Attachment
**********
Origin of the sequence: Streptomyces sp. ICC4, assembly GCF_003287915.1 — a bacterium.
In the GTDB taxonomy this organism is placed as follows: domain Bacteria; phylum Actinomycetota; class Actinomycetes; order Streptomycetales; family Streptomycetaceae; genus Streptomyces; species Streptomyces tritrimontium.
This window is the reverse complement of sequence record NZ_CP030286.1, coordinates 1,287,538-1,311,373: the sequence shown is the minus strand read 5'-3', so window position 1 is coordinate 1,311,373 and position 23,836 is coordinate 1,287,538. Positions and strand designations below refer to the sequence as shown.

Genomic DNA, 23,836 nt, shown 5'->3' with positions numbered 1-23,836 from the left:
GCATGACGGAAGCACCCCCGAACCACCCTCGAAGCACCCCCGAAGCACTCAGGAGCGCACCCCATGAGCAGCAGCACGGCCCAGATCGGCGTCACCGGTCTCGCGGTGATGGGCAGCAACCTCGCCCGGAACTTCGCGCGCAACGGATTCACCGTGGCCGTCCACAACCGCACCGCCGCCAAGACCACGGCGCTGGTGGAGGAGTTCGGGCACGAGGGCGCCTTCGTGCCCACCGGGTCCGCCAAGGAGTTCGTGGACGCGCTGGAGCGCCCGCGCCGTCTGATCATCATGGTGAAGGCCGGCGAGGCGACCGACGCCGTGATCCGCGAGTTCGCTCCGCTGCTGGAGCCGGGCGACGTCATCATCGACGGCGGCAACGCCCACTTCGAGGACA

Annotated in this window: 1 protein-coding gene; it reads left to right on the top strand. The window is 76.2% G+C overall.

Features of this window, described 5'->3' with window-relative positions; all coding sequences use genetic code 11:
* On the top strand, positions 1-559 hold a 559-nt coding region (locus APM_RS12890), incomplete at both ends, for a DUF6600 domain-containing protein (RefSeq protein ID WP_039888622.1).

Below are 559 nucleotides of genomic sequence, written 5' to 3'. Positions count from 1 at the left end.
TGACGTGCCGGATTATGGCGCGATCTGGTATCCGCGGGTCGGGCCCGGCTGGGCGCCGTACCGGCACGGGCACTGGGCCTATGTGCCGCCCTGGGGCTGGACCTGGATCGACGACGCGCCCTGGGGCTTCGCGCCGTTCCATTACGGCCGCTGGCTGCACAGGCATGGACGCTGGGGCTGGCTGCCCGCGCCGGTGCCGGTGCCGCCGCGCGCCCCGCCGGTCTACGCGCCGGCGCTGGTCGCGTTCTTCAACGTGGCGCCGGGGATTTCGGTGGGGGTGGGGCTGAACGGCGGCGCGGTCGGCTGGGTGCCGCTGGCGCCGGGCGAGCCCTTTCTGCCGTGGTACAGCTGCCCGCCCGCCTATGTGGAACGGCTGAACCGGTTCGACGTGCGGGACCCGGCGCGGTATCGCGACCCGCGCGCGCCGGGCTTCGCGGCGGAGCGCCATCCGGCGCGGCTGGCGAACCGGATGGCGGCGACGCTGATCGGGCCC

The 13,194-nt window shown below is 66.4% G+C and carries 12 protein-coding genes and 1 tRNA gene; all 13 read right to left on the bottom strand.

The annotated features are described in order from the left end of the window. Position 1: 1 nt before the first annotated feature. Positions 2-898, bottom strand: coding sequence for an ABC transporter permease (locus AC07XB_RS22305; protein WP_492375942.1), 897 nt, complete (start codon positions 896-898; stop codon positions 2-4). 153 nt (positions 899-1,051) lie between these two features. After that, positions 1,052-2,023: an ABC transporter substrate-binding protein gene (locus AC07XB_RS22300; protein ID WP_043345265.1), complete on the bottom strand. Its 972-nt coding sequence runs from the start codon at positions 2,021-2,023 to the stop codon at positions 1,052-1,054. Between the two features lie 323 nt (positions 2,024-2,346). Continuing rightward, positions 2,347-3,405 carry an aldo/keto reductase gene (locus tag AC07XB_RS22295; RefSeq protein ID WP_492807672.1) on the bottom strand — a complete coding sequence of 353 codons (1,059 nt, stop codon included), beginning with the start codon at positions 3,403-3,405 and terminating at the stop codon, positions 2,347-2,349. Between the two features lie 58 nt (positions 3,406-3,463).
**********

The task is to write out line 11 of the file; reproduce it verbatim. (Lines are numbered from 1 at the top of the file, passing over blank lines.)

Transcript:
The 13,194-nt window shown below is 66.4% G+C and carries 12 protein-coding genes and 1 tRNA gene; all 13 read right to left on the bottom strand.